Balle-Hansen, M.; Bertelsen, T. M. ; Lindholst, C.; Bliksvær, T.; Lunde, B.V.; Soli, R.; Wolmesjö, M. (2020) Minimering af COVID-19 smitte i nordisk ældrepleje Udfordringer og løsninger. Aalborg: Aalborg Universitet.  20201229_COVID_19_i_nordisk_ldreomsorg_Udfordringer_og_l_sninger_mbhrev9.pdf (

Last updated: May 25th, 2023

Visits to housing services for older people and at-risk groups in Finland were prohibited alongside the announcement of a nationwide state of emergency (

From mid-May 2020 onwards visits in care homes (e.g. outdoors/in meeting containers) became part of the national guidelines (

Last updated: November 2nd, 2021

Visits were suspended in care homes between 11th March and 20th April 2020 with a phased return to ‘normal’ by the summer (16th June). Care home managers criticised the approach of having to set up complex safe visiting protocols from almost one day to the next, and regretted not having been consulted on the proposals ( The announcement of the second lockdown on 28th October 2020 was accompanied by a clear message that visiting in care homes would not be stopped (, with a clear policy to ‘protect our elders without isolating them’ (

From May 19, 2021, visiting restrictions have been further relaxed as a result of increasing vaccine coverage among older people ( The most recent protocol refers to the individual rights of social care users which are enshrined in law, including freedoms to see family and to “come and go”. On this basis visits to care homes (and other social care settings) must be guaranteed, transparent information must be given to residents and their families to allow them to make informed decisions. Visitors must be tested upon entry, except where vaccinated. They are unable to visit residents that have tested positive or that have been identified through contact tracing, except during end of life treatment or if they are ‘slipping away’. Residents undertaking outings must wear a surgical mask and be offered a PCR test upon return, and as far as possible they must limit their contact with other residents. Isolation of these residents upon return is not allowed. Restricting the movement in and out of care homes and other long-term care settings must be the final resort.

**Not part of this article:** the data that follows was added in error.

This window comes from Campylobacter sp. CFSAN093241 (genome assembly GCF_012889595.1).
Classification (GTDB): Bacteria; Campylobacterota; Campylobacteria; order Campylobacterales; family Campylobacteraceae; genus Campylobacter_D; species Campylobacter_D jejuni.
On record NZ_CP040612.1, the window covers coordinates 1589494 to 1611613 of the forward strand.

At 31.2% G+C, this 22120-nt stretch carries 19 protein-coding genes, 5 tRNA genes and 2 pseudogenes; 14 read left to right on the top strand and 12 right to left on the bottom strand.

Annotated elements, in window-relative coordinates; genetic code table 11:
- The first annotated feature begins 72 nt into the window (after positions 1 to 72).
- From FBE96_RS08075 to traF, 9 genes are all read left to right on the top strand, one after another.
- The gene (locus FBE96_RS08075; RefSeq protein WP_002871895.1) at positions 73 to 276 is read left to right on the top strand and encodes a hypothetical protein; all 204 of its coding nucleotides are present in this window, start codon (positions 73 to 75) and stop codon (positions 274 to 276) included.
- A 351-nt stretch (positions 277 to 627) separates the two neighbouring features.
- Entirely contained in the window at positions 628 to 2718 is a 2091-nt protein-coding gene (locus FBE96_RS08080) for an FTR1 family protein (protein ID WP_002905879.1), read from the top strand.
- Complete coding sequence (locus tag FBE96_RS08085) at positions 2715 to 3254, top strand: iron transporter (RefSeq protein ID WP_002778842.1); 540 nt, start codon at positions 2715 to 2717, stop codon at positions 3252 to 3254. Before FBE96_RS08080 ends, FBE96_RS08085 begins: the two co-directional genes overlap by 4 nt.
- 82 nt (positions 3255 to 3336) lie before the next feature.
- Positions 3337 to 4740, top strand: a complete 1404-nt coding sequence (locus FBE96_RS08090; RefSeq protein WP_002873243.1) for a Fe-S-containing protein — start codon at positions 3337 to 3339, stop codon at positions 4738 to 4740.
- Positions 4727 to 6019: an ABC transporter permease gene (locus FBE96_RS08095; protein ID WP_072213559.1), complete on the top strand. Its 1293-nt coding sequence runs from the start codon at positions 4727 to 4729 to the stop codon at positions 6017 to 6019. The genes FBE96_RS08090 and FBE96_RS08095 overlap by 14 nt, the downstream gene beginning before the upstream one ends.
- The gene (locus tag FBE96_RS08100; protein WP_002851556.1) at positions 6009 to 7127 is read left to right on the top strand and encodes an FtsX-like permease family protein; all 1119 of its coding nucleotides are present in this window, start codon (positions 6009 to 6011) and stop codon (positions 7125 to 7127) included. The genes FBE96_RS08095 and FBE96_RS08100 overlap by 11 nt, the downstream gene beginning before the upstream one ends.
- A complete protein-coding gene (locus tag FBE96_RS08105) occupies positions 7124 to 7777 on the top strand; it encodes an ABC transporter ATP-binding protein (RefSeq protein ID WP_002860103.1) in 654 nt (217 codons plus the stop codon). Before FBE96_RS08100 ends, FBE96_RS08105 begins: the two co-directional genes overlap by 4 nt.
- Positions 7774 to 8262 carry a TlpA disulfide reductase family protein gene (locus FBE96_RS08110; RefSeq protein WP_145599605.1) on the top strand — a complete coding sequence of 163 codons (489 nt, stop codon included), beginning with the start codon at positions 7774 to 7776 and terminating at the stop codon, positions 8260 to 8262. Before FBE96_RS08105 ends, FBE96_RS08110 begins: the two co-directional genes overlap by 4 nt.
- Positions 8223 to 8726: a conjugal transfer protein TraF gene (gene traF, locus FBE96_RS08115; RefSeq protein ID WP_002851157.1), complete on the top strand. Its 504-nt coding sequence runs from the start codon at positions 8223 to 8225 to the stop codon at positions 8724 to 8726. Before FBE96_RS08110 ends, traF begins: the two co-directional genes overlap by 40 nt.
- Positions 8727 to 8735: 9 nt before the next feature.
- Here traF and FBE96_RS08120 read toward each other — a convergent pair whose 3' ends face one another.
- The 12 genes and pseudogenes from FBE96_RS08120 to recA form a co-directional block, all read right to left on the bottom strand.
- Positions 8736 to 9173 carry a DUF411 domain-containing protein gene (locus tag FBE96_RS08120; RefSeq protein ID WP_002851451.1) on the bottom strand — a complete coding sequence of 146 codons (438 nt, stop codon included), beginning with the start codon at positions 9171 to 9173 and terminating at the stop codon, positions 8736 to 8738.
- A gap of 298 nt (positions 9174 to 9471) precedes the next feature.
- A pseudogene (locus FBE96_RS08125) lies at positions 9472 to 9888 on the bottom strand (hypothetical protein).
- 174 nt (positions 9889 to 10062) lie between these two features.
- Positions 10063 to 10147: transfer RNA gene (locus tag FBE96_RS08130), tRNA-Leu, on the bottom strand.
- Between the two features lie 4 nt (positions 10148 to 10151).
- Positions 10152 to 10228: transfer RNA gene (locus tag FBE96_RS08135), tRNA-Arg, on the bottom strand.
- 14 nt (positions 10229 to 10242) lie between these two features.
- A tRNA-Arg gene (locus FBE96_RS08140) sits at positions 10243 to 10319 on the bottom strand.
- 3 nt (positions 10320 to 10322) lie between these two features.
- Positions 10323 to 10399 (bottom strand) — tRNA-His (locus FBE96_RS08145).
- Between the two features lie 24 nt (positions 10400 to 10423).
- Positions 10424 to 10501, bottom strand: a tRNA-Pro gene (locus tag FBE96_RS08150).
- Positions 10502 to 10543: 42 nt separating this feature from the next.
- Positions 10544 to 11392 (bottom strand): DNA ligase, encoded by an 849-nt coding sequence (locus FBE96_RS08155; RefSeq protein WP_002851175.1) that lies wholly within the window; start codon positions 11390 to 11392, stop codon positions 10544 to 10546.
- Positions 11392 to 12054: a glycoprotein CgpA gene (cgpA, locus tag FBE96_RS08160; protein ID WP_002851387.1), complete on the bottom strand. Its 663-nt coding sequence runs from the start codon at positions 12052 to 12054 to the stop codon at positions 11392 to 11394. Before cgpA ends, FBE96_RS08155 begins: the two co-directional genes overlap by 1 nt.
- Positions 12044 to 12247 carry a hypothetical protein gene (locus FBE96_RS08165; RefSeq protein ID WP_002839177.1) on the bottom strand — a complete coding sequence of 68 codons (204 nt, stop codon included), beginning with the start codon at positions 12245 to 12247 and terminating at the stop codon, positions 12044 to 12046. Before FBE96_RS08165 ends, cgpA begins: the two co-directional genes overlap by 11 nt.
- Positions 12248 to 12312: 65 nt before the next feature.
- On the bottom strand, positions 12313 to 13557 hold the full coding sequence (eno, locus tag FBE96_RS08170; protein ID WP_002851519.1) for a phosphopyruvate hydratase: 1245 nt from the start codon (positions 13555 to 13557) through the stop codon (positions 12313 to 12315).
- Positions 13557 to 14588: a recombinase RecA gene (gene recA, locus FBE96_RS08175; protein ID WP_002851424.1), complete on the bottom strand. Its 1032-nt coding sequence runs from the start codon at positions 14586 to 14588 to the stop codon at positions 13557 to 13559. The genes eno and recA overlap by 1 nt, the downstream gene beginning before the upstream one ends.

Last updated: December 21st, 2021   Contributors: Camille Oung  |  

Visits were suspended in care homes between 11th March and 20th April 2020 with a phased return to ‘normal’ by the summer (16th June). Care home managers criticised the approach of having to set up complex safe visiting protocols from almost one day to the next, and regretted not having been consulted on the proposals ( The announcement of the second lockdown on 28th October 2020 was accompanied by a clear message that visiting in care homes would not be stopped (, with a clear policy to ‘protect our elders without isolating them’ (